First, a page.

The Impact of Computer-Assisted Navigation on Charges and Readmission in Lumbar Spinal Fusion

Calista L. Dominy, Justin E. Tang, Varun Arvind, Brian H. Cho, Christopher White, Sara D. Pasik, Kush C. Shah, Samuel K. Cho, Jun S. Kim

Research output: Contribution to journalArticlepeer-review

Abstract

Study Design: Retrospective National Database Study. Objectives: The purpose of this study is to evaluate the cost and patient outcomes associated with the utilization of computer-assisted navigation (CAN) utilization on patients undergoing lumbar spinal fusion. Background: CAN systems have demonstrated comparable outcomes with instrumentation and procedural speed when compared with traditional techniques. In recent years, CAN systems have seen increased adoption in spinal surgery as they allow for better contextualization of anatomical structures with the goal of improving surgical accuracy and reproducibility. Methods: The 2016 National Readmission Database was queried for patients with lumbar spinal fusion ICD-10 codes, with 2 subgroups created based on computer-aided navigation ICD-10 codes. Nonelective cases and patients below 18 years of age were excluded. Univariate analysis on demographics, surgical data, and total charges was performed. Postoperative complication rates were calculated based on diagnosis. Lastly, multivariate analysis was performed to assess navigation's impact on cost and postoperative outcomes. Results: A total of 88,445 lumbar fusion surgery patients were identified. Of the total, 2478 (2.8%) patients underwent lumbar fusion with navigation utilization, while 85,967 (97.2%) patients underwent surgery without navigation. The average total charges were $150,947 ($150,058, $151,836) and $161,018 ($155,747, $166,289) for the non-CAN and CAN groups, respectively (P<0.001). The 30-day readmission rates were 5.3% for the non-CAN cohort and 3.1% for the CAN cohort (P<0.05). The 90-day readmission rates were 8.8% for the non-CAN cohort and 5.2% for the CAN cohort (P<0.001). Conclusions: CAN use was found to be significantly associated with increased cost and decreased 30-day and 90-day readmissions. Although patients operated on with CAN had increased routine discharge and decreased readmission risk, future studies must continue to evaluate the cost-benefit of CAN. Limitations include ICD-10 codes for CAN utilization being specific to region of surgery, not to exact type. Level of Evidence: Level III.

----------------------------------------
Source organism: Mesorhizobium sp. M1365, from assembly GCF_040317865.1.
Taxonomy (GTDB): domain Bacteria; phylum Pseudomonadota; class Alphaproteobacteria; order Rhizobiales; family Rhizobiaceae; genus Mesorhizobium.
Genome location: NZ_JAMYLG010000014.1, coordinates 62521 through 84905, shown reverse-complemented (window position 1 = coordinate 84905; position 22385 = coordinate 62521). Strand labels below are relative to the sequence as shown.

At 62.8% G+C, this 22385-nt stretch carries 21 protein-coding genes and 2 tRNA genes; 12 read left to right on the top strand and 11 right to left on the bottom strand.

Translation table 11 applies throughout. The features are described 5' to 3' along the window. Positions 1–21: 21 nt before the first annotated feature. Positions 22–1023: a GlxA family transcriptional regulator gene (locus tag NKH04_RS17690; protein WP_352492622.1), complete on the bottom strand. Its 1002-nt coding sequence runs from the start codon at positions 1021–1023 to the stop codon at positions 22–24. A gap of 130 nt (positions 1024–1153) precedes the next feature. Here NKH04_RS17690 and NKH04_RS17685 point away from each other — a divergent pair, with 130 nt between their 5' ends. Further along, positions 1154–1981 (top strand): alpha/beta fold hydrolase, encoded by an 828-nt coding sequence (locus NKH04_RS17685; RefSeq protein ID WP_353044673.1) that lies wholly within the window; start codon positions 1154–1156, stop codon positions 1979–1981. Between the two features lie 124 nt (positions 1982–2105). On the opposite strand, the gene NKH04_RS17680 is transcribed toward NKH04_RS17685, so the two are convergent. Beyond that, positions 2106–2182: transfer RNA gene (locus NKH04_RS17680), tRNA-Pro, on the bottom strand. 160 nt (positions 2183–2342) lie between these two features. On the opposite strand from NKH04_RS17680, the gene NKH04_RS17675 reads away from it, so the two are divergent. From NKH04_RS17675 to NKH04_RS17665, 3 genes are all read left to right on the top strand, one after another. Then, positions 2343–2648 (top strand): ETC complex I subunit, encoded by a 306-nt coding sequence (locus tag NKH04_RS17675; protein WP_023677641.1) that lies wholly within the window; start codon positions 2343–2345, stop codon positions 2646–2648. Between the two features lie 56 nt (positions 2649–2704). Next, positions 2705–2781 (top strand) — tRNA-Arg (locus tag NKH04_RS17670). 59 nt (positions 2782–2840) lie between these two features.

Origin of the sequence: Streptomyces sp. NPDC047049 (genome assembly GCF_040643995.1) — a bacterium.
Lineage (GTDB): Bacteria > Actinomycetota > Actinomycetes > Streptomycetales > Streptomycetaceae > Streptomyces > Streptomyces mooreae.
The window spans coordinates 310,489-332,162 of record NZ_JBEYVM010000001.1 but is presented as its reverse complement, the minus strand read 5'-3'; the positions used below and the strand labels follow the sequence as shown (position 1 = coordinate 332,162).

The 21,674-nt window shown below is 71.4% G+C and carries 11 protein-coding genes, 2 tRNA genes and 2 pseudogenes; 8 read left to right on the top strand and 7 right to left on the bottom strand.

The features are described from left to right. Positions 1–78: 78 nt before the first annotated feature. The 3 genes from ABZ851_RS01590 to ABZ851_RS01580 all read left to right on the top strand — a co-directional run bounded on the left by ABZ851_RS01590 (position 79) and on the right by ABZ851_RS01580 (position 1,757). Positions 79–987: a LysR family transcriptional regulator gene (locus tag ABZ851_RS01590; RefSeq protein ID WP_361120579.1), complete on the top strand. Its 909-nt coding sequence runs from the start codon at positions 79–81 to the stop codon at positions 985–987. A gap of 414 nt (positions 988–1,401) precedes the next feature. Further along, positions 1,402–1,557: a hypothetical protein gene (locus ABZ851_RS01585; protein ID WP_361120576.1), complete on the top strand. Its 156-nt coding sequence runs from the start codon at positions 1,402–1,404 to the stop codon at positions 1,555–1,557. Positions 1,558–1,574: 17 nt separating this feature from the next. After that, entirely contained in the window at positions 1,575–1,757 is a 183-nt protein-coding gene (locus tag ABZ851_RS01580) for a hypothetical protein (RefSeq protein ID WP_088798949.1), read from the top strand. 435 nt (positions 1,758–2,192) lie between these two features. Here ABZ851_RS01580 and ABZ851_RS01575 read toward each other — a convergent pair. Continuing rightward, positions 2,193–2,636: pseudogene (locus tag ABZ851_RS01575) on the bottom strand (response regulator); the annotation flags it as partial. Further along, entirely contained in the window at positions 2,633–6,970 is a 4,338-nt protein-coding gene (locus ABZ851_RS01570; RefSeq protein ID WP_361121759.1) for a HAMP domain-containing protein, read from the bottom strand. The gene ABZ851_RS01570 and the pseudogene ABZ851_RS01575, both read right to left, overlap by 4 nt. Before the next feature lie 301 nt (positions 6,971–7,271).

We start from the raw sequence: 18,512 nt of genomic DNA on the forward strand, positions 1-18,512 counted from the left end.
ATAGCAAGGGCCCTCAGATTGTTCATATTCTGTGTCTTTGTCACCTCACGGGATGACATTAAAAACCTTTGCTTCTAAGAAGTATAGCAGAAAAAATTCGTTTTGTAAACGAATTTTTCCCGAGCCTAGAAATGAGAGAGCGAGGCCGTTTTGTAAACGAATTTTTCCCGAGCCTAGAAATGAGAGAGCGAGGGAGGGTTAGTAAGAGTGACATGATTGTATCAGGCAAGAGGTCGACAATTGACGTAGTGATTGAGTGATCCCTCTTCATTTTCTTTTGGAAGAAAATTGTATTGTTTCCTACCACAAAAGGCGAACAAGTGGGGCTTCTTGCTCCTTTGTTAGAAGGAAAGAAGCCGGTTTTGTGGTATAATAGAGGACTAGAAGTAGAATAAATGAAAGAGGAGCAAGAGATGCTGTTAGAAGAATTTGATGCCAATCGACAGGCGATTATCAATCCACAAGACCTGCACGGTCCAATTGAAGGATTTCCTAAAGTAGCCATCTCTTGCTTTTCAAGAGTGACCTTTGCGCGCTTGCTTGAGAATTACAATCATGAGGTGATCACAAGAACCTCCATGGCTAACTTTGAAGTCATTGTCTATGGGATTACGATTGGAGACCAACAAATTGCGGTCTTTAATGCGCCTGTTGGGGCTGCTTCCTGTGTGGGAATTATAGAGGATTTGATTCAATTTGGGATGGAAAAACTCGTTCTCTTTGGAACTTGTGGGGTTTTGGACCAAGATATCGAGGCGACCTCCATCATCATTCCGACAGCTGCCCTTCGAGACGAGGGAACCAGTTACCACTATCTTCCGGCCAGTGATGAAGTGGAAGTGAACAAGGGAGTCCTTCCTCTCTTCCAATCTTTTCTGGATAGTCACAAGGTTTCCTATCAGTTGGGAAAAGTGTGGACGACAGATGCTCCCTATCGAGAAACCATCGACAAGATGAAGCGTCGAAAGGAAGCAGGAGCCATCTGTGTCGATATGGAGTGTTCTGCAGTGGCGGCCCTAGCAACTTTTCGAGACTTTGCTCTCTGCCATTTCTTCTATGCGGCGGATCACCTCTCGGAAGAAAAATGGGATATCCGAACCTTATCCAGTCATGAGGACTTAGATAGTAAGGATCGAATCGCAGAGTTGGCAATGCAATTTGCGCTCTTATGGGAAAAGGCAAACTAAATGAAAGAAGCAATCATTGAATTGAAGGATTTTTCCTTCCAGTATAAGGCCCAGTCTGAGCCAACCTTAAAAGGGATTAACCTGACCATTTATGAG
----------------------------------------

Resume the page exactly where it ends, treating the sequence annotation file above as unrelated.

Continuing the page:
Original languageEnglish
Pages (from-to)E551-E557
JournalClinical Spine Surgery
Volume35
Issue number6
DOIs
StatePublished - 1 Jul 2022

Keywords

  • computer-assisted navigation
  • cost analysis
  • medical technology
  • national database analysis
  • navigation systems
  • readmission analysis
  • surgical visualization
  • thoracolumbar spinal surgery

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